Operating speed is the speed at which a typical vehicle operates, commonly measured as the 85th percentile speed of all vehicles.

    Posted speed is the legal speed limit on a roadway. It is often set without any means of self enforcement, and drivers tend to travel at what they perceive as a safe speed regardless of the posted speed. Fewer than a third of drivers go the speed limit on urban and suburban arterials.

    Design speed (as defined in the AASHTO Green Book) is the speed used to determine various geometric design features, including horizontal curvature,
    gradient, superelevation, stopping sight distance, and, for rural highways only, lane width.

    Historically, New Jersey has required the design speed to be 5 mph above posted speed for existing roadways, and 10 mph for new roads.

    The greatest drawback to the existing design speed approach is that drivers usually drive as fast as they believe the road can safely accommodate. Existing policy may thus encourage operating speeds higher than the posted
    speed limit and/or selected design speed in an area. In the interest of highway safety, it is desirable to have a stronger relationship between the posted speed limit, design speed, and operating speed. Therefore, this
    guidebook recommends that the desired operating speed for most roadway types be the same as the design speed, and also the same as the posted speed.”


  3. Brian says:

    Well this is a surprise, I was visiting to check up on my old comments and this post was just made.

    Change the limit to 40 mph (45 past fox run) in accordance with 85th percentile rule and get the tailgaters and light violators who have the highest potential to cause accidents/hit people. I’ve biked in the area about a dozen times and seen tons of stuff, even a collision (I was in a car that time) Lowering the limit below the 85th percentile does nothing. I used to go about 35 here anyway and 40 or so on the more open section of Edgemere but we moved to Lawrence. A few crosswalk lights would help if they are not there.

    Making it 25 makes no sense because what about when children aren’t present? 25 is a small side street speed, not for a regular road. Nobody will follow arbitrarily set speed limits, and people don’t realize this (includes 55 on an interstate highway, or 50 on 133). The vast majority of people slow down when children are directly present (often to well under 25 if its packed), my friend got busted here once for 40 when there were no kids present at 7 in the morning but the cop insisted it was still 25. I rarely see people speed by when kids are actually there and the cops always enforce when there are no children present because there usually isn’t a speeding problem when there are.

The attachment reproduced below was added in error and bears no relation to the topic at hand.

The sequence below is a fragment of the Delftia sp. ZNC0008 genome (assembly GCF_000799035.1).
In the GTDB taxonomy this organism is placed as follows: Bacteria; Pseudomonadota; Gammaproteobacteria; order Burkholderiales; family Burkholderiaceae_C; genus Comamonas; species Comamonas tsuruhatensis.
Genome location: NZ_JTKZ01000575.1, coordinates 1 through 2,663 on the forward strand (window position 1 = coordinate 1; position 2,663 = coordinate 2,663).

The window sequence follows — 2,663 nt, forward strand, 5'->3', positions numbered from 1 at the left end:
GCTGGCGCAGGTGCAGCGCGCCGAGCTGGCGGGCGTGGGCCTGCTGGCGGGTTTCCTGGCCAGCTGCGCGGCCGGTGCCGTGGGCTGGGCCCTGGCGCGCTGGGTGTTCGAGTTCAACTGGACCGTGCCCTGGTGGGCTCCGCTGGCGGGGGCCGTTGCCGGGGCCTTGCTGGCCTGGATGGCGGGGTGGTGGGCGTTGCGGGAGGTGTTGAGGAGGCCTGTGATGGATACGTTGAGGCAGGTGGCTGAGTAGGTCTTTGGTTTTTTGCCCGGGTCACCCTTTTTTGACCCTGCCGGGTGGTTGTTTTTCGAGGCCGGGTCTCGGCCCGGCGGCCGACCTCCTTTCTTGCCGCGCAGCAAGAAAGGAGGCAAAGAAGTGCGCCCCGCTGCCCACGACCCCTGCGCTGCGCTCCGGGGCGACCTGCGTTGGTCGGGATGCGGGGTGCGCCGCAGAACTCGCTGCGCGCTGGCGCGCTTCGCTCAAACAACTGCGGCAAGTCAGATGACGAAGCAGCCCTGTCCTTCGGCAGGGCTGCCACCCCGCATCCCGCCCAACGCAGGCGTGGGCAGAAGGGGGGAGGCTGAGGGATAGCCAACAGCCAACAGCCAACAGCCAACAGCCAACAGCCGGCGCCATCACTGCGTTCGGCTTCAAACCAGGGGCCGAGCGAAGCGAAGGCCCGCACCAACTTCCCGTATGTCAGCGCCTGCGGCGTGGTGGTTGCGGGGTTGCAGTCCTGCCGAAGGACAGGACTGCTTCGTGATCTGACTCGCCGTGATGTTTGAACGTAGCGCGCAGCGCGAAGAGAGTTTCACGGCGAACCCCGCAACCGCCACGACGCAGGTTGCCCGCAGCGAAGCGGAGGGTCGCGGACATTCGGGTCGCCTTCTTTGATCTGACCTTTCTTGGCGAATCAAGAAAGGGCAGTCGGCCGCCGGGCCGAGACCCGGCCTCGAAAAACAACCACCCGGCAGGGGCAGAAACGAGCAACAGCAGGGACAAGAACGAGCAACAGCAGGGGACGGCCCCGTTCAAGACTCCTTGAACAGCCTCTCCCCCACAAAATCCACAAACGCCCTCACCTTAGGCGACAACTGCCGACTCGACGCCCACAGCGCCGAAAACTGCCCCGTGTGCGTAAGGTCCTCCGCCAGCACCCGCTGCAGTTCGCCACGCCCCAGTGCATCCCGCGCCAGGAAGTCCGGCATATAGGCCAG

As for ‘people just go 10 over’ thats not true, we have a 40 mph limit in lawrence on 206 and except late at night in some of the more open areas most people follow it. In fact, in the tighter areas, most go 30-35.



Tag Cloud

bicycle bicycle commuting bicycle safety Bicycle Tourism bicycling Bike/Ped Path Bike Commuting bike lanes bike path bike racks bike ride bike safety biking Community Bike Ride Complete Streets crosswalk D&R Canal Downtown Princeton Junction East Coast Greenway Historic Bike Trail League of American Bicyclists Learn to BIke Livable Communities Main Street Mercer County mercer county bike commuting Mercer County Park multi-use trails National Bike Month pedestrian pedestrian safety Plainsboro Princeton Princeton Junction train station Ride of Silence Route 571 Safe Routes to School safety sidewalks Smart Transportation speed limits traffic Trolley Line Trail walking West Windsor